Museum plans scrutinized, open to public

The Claremont Architectural Commission pored over the plans for the proposed Pomona College Museum of Art during their October 28 meeting.

Representatives of the city, the college and the architectural firm behind it, Boston-based Machado Silvetti, made the extensive plans for the museum available. No voting took place at the meeting—the commission’s job was to act in conjunction with the city’s Planning Commission to look over the museum plans.

Three commissioners—Mark Schoeman, Maureen Wheeler and Benjamin McCoy—were not present at the meeting, recused due to a conflict of interest, according to commission chair James Manifold.

One of the items scrutinized by the commission and the public was the location of the proposed museum.

Under the current plan, the museum will be built on the west side of College Avenue, between Bonita and Second. The location calls for the moving of the historical Renwick House slightly south and across the street above the softball field. The white cottages directly north of the house—currently being used as student housing—will be demolished, according to the plan.

Jennifer Trotoux, an architectural historian and Scripps College alumna, was on hand to present an environmental impact report (EIR) that determined how the proposed move will affect the historic Queen Anne-style home, built in 1900. Ms. Trotoux determined it would not affect the historical integrity of the house nor the area surrounding it.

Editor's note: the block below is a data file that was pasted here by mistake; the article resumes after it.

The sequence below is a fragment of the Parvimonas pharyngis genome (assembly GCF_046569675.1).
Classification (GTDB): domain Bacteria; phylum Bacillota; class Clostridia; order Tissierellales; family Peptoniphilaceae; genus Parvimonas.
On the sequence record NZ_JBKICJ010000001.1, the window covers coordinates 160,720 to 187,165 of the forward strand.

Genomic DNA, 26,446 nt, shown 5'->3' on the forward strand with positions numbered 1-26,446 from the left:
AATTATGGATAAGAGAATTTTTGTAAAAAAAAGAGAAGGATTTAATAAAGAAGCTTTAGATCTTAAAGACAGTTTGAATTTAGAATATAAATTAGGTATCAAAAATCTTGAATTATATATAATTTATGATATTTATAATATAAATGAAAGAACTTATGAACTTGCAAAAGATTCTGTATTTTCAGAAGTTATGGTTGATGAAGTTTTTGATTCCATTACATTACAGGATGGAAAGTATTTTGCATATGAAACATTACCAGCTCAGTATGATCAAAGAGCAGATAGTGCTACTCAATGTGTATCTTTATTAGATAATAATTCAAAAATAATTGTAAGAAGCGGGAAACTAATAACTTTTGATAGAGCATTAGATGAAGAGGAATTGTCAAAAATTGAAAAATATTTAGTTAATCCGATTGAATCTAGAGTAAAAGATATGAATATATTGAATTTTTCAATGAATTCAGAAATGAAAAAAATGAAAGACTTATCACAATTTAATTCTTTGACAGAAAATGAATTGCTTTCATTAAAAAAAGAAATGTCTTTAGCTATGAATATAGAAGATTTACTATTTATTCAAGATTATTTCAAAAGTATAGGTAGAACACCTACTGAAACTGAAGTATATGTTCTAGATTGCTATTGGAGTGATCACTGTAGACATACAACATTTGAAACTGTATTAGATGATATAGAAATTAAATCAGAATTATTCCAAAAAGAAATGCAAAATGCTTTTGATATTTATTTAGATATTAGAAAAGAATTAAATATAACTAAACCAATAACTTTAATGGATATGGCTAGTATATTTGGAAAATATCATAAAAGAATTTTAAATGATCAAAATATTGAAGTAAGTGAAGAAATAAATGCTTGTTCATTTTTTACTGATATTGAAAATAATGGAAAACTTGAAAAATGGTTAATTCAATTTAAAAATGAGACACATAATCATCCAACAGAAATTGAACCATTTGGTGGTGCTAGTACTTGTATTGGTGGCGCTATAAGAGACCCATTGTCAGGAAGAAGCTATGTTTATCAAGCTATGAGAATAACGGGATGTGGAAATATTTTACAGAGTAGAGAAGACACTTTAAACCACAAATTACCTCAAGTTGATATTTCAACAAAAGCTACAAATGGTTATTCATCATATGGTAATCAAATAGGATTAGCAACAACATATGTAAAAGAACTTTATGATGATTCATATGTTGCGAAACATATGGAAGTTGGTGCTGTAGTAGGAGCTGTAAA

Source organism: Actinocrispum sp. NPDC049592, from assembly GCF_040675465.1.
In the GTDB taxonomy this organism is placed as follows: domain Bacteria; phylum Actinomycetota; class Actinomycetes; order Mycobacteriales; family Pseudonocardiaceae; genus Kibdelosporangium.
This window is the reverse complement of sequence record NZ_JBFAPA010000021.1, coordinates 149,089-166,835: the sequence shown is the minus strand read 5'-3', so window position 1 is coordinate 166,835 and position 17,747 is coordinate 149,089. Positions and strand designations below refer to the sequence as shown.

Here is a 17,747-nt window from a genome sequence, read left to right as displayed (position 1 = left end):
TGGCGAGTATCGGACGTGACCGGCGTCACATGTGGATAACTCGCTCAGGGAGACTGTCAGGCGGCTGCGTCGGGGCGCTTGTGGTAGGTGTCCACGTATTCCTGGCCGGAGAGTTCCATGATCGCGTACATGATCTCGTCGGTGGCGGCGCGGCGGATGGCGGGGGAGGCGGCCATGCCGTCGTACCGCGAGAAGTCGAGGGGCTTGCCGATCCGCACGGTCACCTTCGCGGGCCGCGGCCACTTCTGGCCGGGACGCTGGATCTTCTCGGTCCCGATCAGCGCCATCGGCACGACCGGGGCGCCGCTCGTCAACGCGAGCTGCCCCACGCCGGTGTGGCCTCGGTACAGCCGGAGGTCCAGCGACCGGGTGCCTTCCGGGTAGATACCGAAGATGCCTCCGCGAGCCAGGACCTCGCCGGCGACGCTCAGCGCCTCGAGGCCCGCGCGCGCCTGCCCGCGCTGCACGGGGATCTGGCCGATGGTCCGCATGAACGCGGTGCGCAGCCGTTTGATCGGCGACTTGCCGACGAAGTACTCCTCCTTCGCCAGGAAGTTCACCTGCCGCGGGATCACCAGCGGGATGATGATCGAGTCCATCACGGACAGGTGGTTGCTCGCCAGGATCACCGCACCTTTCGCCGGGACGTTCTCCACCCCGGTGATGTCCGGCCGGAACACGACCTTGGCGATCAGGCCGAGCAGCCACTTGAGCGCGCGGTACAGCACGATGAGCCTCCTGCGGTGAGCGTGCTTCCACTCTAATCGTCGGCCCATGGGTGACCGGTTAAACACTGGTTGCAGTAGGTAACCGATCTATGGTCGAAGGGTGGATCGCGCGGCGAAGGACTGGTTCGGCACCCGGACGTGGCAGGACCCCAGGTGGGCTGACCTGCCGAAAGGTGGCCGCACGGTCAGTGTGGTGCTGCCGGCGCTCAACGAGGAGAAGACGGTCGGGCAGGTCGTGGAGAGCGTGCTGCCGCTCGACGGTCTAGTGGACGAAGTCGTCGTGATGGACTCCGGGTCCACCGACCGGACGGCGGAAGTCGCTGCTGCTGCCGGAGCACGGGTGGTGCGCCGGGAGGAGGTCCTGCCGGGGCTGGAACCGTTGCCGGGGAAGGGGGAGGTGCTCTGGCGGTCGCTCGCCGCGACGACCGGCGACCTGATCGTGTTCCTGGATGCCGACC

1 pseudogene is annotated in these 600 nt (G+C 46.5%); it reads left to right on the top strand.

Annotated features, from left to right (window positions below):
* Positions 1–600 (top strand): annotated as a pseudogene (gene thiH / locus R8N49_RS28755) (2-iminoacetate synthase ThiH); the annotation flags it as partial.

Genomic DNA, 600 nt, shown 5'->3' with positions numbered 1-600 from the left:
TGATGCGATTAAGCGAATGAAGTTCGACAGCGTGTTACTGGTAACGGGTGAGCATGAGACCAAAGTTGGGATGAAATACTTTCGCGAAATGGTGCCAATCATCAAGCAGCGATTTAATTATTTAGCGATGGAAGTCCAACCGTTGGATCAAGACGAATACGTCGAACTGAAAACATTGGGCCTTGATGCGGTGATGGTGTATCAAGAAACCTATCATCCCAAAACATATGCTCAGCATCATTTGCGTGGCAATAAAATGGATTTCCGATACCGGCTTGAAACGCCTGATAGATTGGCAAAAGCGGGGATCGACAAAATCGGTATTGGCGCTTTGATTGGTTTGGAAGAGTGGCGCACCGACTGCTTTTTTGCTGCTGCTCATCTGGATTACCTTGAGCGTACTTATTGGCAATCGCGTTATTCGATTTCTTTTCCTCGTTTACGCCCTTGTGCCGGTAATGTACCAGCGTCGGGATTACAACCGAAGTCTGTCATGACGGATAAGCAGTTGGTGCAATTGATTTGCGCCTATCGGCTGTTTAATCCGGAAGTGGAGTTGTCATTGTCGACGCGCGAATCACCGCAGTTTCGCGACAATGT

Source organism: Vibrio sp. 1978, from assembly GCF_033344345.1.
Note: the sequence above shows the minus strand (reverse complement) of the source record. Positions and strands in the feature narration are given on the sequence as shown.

Also in the updated EIR was an assessment of Pomona College’s sewer system. The revised EIR, made public on October 19, found “existing and expected future capacity deficiencies” with the sewer system supporting the college, and flow monitoring will be performed some time between October and April for one week to assess the sewer lines and to see if any changes or upsizing needs to be done.

Ms. Trotoux’s sentiment about Renwick’s suggested move was shared with many of the speakers during public comment. Some, such as Claremont Heritage director David Shearer, were worried about the move ruining the historical significance of the house, as well as the proposed zone change.

“To be frank, the latest iterations of the EIR and the master plan have only added insult to injury, to the citizens of Claremont, our city staff, our city council and commission such as this,” Mr. Shearer said.

During discussion, commission member Marta Perlas claimed to be “torn” about the proposed location of the museum, adding that she understood the reason why the museum should be there, but later claiming she wasn’t sold on the idea of moving Renwick across the street to the softball field.

Commission member Clive Dym said he was inclined to move ahead with the plan, along with the updated EIR, and also claimed that members of the public who spoke out against moving Renwick “aren’t immediately impacted” by the move.